Classics World

Road test 1981 MGB GT

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ROAD TEST – 1981 MGB GT
20th February 2018
classicsworld.com

Classics World’s Jack Grover test drives and reviews the 1981 MGB GT…

My experiences with the much-scorned rubber bumper MGB models has not been very cheery. With any MGB now anywhere between 56 and 38 years old, each car is unique and what they’re like to drive will vary hugely depending on how well they’ve been maintained, how they’ve been used what work they’ve had done (and to what standard) and what has (or has not) been bolted on to them over the years.

Be it chrome or rubber bumpers two ostensibly identical MGBs can be utterly different to drive, but all the rubber-clad, deckchair-seated ones have felt of a lower standard than the lauded chrome-fendered ones. The best ‘70s models have been better than the worst ‘60s ones, but it seemed to be clear-cut that the infamy of the post-1974 cars as softer, slower, heavier and more wallowy caricatures of the original was deserved. It was the earlier cars where the true enjoyment was to be had.

And here is the latest of late cars, a rubber-bumper GT in ‘Snapdragon’ yellow with grey/black deckchair seats, the final facelifted interior with the moulded plastic dashboard and the plastic four-spoke steering wheel, Rostyle wheels and even a period-fit tilt-and-slide Britax sunroof. This ‘B is so late that it was registered in 1981, even though the Abingdon factory closed in October 1980.

With three owners from new and enough documentation to strongly support, if not wholly prove, that it’s 53,000 miles is genuine, this car doesn’t seem to have aged a lot since about 1986. It’s not perfect and has clearly been used, but it has also clearly been very well looked after. The most recent owner was a retired AA patrolman, which bodes very well. He rebuilt the front suspension, upgraded to ventilated front brakes (the only change from standard specification) and fitted the towbar. There is no visible corrosion in any of the MGB’s favoured rust spots, just original paint and underseal under a light layer of road grime which speaks of a car in well-used but well-cared for condition.

The same goes for the engine bay, which is tidy and has signs of new parts here and there but is also not suspiciously clean or infested with inappropriate chromed or painted parts. The only non-standard item is a pair of pancake-type air filters on the twin SUs. Everything is present and correct in the cabin, with no missing trim, no cracked plastic, a full compliment of gauges, tidy carpets and a pristine headlining. Even the dreaded seat material, while showing 30-odd years of use, is not ripped or torn.

ON THE ROAD
I’ll just say it straight out – this ‘B was as much a revelation as that perfectly-restored Mk1 from Yorkshire was. Which means this is one of the best MGB’s I’ve ever driven, of any sort. A very late example should be better to drive than a mid-’70s example – MG restored the anti-roll bars and uprated the springs to undo some of the damage done in the 1974 changes – but this GT puts even others of the same age that I’ve tried to shame.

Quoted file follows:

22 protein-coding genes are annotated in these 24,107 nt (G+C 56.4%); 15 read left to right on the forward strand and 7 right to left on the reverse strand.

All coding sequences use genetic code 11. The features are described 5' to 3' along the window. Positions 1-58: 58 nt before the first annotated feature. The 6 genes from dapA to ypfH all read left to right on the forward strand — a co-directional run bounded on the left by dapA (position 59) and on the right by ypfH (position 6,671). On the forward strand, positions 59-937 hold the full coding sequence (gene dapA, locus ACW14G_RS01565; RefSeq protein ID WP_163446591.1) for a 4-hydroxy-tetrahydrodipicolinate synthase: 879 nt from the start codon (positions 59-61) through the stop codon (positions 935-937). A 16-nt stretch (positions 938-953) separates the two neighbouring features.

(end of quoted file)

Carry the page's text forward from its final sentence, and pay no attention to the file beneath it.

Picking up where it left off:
The mechanical condition of this car is absolutely first-rate. As well as an engine so smooth and responsive across its entire rev range that it could well be running on fuel injection (if it wasn’t for the unmistakeable barrage of induction sound) there is no hint of drivetrain shunt or transmission noise. The clutch is heavy but operates without judder or jolt. The plastic-knobbed gear lever slides around its tightly-defined gate with the best all-mechanical feel, while flicking the overdrive switch on top brings the extra gear into action quickly but without any harshness.

The steering is weighty but smooth, full of feel and without any shuddering or slack. The ride was, as a GT should be in good condition, remarkably pliant but still engagingly firm. There was no crashing over bumps as you get from poor pattern-part leaf springs, no soggy wander from tired front coils and no lurching or lolling from ancient dampers or frayed bushes. Instead there was just a pleasing sense of ‘togetherness’, of the various parts of the car working as a well-resolved whole. And for all its chunky bumpers and raised ride height I really couldn’t say that this ‘B was any worse than some of the best 1960s examples I’ve tried.

It was certainly more comfortable and more refined – a machine worthy of the GT badge – and while it is noticeably softer and less poised than a spot-on Mk1 MGB I have driven chrome-bumper cars that were drastically inferior to this. I would say that outside the realms of the racetrack or a death-or-glory blast around the Welsh mountains, this 1981 car is just as good as its antecedent. Only when driving at the very upper reaches of the car’s abilities would the slight fuzziness to the car’s manners, its greater weight and it’s relatively imperfect balance, really be of any consequence.

But on a wet, wild and windy January day the civilisation of the later GT, with its heated rear screen, strong heater, decent wipers and snug cabin, is much more important. This is a truly all-season, all-reason sort of car, just as the MGB GT always has been, and as a versatile, refined classic with genuine sports car manners this bright yellow example takes a lot of beating.

Its price is towards the top end of rubber bumper values and this is deservedly so – it would be a real shame if this pristine car was to form the basis of just another conversion with chrome bumpers, shining grille and a nasty stick-on walnut dashboard. It needs to stay as it is, if only to prove that there is a lot of potential even in the ‘worst’ MGB, which seems to be all-too-often overlooked these days. Which, going by my time with this one, is a real shame.

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